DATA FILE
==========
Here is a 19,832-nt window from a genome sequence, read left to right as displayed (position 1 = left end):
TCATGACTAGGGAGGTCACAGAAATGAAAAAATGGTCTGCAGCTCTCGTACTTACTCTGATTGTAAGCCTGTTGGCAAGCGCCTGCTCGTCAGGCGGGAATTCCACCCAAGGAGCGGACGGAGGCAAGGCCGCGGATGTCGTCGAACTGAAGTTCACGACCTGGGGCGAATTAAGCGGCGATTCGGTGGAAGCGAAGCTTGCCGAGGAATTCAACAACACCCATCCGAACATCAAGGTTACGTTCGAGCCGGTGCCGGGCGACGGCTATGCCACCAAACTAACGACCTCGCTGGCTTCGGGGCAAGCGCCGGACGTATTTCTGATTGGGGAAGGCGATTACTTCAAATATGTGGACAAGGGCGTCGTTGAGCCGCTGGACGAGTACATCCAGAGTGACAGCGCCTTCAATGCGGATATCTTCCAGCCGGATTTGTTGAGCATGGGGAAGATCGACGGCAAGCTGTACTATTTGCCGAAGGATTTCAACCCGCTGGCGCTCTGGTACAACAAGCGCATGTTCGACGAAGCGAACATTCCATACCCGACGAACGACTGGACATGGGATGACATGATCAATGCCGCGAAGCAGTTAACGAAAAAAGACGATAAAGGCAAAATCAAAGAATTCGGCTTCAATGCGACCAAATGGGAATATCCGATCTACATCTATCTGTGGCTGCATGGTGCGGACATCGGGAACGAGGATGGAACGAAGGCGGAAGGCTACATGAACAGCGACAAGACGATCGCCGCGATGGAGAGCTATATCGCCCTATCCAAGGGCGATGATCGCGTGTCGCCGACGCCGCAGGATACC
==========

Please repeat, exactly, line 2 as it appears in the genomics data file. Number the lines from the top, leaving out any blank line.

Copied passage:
TCATGACTAGGGAGGTCACAGAAATGAAAAAATGGTCTGCAGCTCTCGTACTTACTCTGATTGTAAGCCTGTTGGCAAGCGCCTGCTCGTCAGGCGGGAATTCCACCCAAGGAGCGGACGGAGGCAAGGCCGCGGATGTCGTCGAACTGAAGTTCACGACCTGGGGCGAATTAAGCGGCGATTCGGTGGAAGCGAAGCTTGCCGAGGAATTCAACAACACCCATCCGAACATCAAGGTTACGTTCGAGCCGGTGCCGGGCGACGGCTATGCCACCAAACTAACGACCTCGCTGGCTTCGGGGCAAGCGCCGGACGTATTTCTGATTGGGGAAGGCGATTACTTCAAATATGTGGACAAGGGCGTCGTTGAGCCGCTGGACGAGTACATCCAGAGTGACAGCGCCTTCAATGCGGATATCTTCCAGCCGGATTTGTTGAGCATGGGGAAGATCGACGGCAAGCTGTACTATTTGCCGAAGGATTTCAACCCGCTGGCGCTCTGGTACAACAAGCGCATGTTCGACGAAGCGAACATTCCATACCCGACGAACGACTGGACATGGGATGACATGATCAATGCCGCGAAGCAGTTAACGAAAAAAGACGATAAAGGCAAAATCAAAGAATTCGGCTTCAATGCGACCAAATGGGAATATCCGATCTACATCTATCTGTGGCTGCATGGTGCGGACATCGGGAACGAGGATGGAACGAAGGCGGAAGGCTACATGAACAGCGACAAGACGATCGCCGCGATGGAGAGCTATATCGCCCTATCCAAGGGCGATGATCGCGTGTCGCCGACGCCGCAGGATACC